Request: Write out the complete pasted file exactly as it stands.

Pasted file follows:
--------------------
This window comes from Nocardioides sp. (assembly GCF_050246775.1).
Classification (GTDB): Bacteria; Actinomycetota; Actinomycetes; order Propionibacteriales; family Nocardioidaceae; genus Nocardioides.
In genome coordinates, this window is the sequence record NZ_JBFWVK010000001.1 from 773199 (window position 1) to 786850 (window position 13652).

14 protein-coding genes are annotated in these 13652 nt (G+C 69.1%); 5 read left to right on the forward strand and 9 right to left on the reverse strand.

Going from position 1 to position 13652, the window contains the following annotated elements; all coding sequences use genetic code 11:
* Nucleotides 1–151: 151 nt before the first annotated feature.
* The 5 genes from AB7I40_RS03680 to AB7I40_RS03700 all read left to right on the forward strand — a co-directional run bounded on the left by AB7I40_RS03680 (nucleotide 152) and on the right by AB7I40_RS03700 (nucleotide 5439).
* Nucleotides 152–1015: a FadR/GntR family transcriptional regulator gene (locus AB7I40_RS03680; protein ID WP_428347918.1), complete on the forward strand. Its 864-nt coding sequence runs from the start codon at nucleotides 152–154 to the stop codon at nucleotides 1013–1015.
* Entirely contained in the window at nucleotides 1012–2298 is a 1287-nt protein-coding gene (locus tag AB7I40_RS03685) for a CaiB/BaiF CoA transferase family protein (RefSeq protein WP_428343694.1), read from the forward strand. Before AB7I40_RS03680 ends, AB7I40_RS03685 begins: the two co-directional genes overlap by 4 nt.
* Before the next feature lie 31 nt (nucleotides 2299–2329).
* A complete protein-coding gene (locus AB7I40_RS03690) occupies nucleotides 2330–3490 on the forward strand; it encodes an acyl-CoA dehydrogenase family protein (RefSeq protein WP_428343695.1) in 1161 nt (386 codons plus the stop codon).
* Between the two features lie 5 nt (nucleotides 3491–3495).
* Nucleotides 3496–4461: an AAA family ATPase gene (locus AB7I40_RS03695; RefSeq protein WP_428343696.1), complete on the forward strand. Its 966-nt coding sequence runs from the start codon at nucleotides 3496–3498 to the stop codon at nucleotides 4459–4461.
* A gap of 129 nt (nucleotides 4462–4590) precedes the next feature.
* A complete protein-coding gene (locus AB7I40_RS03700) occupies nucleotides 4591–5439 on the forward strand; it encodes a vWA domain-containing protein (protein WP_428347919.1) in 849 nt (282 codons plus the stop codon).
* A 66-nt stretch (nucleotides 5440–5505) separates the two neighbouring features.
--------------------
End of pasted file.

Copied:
This window comes from Nocardioides sp. (assembly GCF_050246775.1).
Classification (GTDB): Bacteria; Actinomycetota; Actinomycetes; order Propionibacteriales; family Nocardioidaceae; genus Nocardioides.
In genome coordinates, this window is the sequence record NZ_JBFWVK010000001.1 from 773199 (window position 1) to 786850 (window position 13652).

14 protein-coding genes are annotated in these 13652 nt (G+C 69.1%); 5 read left to right on the forward strand and 9 right to left on the reverse strand.

Going from position 1 to position 13652, the window contains the following annotated elements; all coding sequences use genetic code 11:
* Nucleotides 1–151: 151 nt before the first annotated feature.
* The 5 genes from AB7I40_RS03680 to AB7I40_RS03700 all read left to right on the forward strand — a co-directional run bounded on the left by AB7I40_RS03680 (nucleotide 152) and on the right by AB7I40_RS03700 (nucleotide 5439).
* Nucleotides 152–1015: a FadR/GntR family transcriptional regulator gene (locus AB7I40_RS03680; protein ID WP_428347918.1), complete on the forward strand. Its 864-nt coding sequence runs from the start codon at nucleotides 152–154 to the stop codon at nucleotides 1013–1015.
* Entirely contained in the window at nucleotides 1012–2298 is a 1287-nt protein-coding gene (locus tag AB7I40_RS03685) for a CaiB/BaiF CoA transferase family protein (RefSeq protein WP_428343694.1), read from the forward strand. Before AB7I40_RS03680 ends, AB7I40_RS03685 begins: the two co-directional genes overlap by 4 nt.
* Before the next feature lie 31 nt (nucleotides 2299–2329).
* A complete protein-coding gene (locus AB7I40_RS03690) occupies nucleotides 2330–3490 on the forward strand; it encodes an acyl-CoA dehydrogenase family protein (RefSeq protein WP_428343695.1) in 1161 nt (386 codons plus the stop codon).
* Between the two features lie 5 nt (nucleotides 3491–3495).
* Nucleotides 3496–4461: an AAA family ATPase gene (locus AB7I40_RS03695; RefSeq protein WP_428343696.1), complete on the forward strand. Its 966-nt coding sequence runs from the start codon at nucleotides 3496–3498 to the stop codon at nucleotides 4459–4461.
* A gap of 129 nt (nucleotides 4462–4590) precedes the next feature.
* A complete protein-coding gene (locus AB7I40_RS03700) occupies nucleotides 4591–5439 on the forward strand; it encodes a vWA domain-containing protein (protein WP_428347919.1) in 849 nt (282 codons plus the stop codon).
* A 66-nt stretch (nucleotides 5440–5505) separates the two neighbouring features.